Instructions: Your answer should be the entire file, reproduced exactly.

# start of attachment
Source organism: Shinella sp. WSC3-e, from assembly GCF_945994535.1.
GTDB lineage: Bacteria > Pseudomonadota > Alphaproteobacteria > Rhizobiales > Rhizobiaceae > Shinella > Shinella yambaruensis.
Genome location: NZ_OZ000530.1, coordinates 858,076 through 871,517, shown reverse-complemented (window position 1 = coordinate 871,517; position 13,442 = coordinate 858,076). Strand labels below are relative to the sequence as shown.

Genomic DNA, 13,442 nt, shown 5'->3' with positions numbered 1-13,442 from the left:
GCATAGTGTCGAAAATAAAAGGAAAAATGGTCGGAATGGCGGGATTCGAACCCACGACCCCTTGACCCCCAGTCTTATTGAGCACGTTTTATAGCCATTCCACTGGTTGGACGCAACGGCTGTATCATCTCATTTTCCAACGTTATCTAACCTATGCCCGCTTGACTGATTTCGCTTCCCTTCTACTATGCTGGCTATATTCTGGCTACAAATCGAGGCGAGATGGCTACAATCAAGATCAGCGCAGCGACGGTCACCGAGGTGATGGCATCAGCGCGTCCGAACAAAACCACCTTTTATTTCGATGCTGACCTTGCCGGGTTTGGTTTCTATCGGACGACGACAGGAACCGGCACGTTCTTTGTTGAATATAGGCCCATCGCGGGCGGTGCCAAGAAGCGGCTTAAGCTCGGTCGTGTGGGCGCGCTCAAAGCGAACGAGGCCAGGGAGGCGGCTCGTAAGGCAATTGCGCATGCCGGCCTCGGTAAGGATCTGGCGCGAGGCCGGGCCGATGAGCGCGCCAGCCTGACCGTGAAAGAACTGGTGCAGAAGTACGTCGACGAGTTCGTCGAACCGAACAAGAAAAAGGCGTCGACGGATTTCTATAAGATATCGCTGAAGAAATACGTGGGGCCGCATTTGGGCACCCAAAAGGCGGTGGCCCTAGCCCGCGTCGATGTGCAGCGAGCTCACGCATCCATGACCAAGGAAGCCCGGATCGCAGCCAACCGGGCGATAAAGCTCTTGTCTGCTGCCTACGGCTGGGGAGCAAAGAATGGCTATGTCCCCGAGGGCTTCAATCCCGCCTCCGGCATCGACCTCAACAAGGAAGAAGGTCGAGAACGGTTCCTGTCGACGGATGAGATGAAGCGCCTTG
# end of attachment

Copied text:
Source organism: Shinella sp. WSC3-e, from assembly GCF_945994535.1.
GTDB lineage: Bacteria > Pseudomonadota > Alphaproteobacteria > Rhizobiales > Rhizobiaceae > Shinella > Shinella yambaruensis.
Genome location: NZ_OZ000530.1, coordinates 858,076 through 871,517, shown reverse-complemented (window position 1 = coordinate 871,517; position 13,442 = coordinate 858,076). Strand labels below are relative to the sequence as shown.

Genomic DNA, 13,442 nt, shown 5'->3' with positions numbered 1-13,442 from the left:
GCATAGTGTCGAAAATAAAAGGAAAAATGGTCGGAATGGCGGGATTCGAACCCACGACCCCTTGACCCCCAGTCTTATTGAGCACGTTTTATAGCCATTCCACTGGTTGGACGCAACGGCTGTATCATCTCATTTTCCAACGTTATCTAACCTATGCCCGCTTGACTGATTTCGCTTCCCTTCTACTATGCTGGCTATATTCTGGCTACAAATCGAGGCGAGATGGCTACAATCAAGATCAGCGCAGCGACGGTCACCGAGGTGATGGCATCAGCGCGTCCGAACAAAACCACCTTTTATTTCGATGCTGACCTTGCCGGGTTTGGTTTCTATCGGACGACGACAGGAACCGGCACGTTCTTTGTTGAATATAGGCCCATCGCGGGCGGTGCCAAGAAGCGGCTTAAGCTCGGTCGTGTGGGCGCGCTCAAAGCGAACGAGGCCAGGGAGGCGGCTCGTAAGGCAATTGCGCATGCCGGCCTCGGTAAGGATCTGGCGCGAGGCCGGGCCGATGAGCGCGCCAGCCTGACCGTGAAAGAACTGGTGCAGAAGTACGTCGACGAGTTCGTCGAACCGAACAAGAAAAAGGCGTCGACGGATTTCTATAAGATATCGCTGAAGAAATACGTGGGGCCGCATTTGGGCACCCAAAAGGCGGTGGCCCTAGCCCGCGTCGATGTGCAGCGAGCTCACGCATCCATGACCAAGGAAGCCCGGATCGCAGCCAACCGGGCGATAAAGCTCTTGTCTGCTGCCTACGGCTGGGGAGCAAAGAATGGCTATGTCCCCGAGGGCTTCAATCCCGCCTCCGGCATCGACCTCAACAAGGAAGAAGGTCGAGAACGGTTCCTGTCGACGGATGAGATGAAGCGCCTTG